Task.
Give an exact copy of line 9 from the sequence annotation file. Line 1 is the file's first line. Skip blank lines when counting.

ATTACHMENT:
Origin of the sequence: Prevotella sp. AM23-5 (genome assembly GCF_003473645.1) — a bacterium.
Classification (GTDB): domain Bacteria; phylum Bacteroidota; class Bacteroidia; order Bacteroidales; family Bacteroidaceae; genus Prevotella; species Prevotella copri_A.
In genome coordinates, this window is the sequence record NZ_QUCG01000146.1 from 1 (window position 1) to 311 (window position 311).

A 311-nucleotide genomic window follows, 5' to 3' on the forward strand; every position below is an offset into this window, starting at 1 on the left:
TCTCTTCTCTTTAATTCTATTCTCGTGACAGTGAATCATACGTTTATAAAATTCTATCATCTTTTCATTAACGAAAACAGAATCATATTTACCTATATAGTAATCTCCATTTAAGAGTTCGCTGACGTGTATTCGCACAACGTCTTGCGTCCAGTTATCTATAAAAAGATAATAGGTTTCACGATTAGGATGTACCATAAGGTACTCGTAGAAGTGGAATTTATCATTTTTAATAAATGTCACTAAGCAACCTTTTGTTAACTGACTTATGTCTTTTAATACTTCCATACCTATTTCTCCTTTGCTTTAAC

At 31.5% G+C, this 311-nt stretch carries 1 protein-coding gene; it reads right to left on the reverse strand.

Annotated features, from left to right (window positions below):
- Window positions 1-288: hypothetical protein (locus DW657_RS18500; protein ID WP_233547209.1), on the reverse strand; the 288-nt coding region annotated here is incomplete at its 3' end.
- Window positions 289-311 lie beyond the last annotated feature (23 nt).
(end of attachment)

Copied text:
- Window positions 289-311 lie beyond the last annotated feature (23 nt).